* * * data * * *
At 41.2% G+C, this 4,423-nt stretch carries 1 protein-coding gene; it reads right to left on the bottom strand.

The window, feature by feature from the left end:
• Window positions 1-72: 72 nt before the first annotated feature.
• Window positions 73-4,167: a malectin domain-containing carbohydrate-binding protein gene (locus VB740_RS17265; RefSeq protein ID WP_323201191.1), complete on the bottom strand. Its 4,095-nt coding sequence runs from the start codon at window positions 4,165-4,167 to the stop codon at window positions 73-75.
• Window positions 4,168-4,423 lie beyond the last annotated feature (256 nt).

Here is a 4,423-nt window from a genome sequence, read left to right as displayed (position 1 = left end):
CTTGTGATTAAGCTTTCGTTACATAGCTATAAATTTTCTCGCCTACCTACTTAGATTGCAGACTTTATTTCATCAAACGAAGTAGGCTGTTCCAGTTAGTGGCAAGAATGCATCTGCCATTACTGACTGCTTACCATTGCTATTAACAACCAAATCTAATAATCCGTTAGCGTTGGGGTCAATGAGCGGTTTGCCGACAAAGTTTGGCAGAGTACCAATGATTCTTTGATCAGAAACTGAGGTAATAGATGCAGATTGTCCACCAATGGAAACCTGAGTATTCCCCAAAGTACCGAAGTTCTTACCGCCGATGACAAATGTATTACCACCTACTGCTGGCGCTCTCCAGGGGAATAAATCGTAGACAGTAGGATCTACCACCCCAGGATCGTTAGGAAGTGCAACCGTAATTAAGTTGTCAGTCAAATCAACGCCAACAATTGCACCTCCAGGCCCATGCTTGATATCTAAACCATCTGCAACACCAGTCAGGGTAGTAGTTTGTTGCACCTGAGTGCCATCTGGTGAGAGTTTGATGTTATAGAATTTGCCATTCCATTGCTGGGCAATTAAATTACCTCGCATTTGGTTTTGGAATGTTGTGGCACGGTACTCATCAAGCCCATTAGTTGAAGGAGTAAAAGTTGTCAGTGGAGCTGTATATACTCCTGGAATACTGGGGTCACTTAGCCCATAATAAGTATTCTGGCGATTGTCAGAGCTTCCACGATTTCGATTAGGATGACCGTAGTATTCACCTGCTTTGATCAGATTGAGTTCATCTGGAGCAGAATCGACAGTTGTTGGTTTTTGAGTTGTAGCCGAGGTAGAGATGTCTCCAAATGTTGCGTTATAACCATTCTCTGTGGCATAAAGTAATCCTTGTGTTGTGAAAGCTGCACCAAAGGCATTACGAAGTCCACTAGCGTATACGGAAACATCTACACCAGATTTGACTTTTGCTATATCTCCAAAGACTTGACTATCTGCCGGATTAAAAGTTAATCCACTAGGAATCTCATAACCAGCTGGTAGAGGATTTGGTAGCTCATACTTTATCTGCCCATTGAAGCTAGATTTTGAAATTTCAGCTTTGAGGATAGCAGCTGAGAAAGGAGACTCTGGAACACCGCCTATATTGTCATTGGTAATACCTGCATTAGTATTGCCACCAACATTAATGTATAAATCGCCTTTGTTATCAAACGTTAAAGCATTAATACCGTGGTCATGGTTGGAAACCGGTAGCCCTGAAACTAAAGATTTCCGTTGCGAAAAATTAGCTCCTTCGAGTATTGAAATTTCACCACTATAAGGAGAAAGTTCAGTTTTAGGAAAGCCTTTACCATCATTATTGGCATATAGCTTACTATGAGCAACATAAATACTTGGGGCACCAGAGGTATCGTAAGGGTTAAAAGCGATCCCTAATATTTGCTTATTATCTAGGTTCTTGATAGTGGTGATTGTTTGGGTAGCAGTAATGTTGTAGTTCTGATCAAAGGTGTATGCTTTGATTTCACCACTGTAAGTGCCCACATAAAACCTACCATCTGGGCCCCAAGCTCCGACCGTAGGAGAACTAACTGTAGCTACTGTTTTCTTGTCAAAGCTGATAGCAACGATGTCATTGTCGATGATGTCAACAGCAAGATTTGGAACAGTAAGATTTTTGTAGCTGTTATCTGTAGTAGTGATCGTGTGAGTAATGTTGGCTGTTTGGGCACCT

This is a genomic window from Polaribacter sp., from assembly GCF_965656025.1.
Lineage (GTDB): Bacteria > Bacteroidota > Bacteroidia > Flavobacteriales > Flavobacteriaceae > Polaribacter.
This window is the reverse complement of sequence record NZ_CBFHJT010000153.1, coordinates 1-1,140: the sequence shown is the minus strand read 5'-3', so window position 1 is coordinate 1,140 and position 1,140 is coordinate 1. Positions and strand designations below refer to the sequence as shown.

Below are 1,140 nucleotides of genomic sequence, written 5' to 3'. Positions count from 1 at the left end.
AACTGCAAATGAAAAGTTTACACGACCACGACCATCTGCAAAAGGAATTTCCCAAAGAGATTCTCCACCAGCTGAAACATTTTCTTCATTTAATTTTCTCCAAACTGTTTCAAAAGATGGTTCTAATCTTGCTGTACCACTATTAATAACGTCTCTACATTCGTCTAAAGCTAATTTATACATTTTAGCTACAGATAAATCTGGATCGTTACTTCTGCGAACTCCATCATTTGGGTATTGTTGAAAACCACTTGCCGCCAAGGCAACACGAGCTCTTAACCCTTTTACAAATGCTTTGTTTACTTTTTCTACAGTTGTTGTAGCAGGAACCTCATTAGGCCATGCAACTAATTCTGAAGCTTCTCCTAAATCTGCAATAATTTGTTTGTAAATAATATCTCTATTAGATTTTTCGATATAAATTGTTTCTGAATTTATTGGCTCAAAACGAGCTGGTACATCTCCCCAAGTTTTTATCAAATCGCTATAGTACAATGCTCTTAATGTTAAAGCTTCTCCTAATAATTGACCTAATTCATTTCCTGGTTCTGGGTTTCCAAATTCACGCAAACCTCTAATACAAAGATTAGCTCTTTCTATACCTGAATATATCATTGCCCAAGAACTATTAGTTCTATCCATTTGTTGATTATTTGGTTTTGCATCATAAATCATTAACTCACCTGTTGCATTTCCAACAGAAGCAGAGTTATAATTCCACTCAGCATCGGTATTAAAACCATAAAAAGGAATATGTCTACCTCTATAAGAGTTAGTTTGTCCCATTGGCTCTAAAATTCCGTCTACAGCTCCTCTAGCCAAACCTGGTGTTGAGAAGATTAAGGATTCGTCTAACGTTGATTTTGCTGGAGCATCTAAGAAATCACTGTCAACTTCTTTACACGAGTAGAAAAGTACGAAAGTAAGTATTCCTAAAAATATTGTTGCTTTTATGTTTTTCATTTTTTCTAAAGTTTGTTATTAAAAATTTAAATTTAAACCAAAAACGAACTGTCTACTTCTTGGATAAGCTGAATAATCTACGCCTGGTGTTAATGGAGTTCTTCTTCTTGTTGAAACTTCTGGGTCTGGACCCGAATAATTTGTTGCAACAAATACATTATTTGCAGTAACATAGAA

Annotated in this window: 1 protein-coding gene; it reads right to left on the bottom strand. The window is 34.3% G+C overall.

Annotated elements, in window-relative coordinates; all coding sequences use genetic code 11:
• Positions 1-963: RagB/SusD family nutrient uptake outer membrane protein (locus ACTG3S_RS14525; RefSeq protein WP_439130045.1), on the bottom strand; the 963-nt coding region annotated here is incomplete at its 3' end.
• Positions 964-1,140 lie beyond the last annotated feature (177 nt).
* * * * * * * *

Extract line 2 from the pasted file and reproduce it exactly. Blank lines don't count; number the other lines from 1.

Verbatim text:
The window, feature by feature from the left end: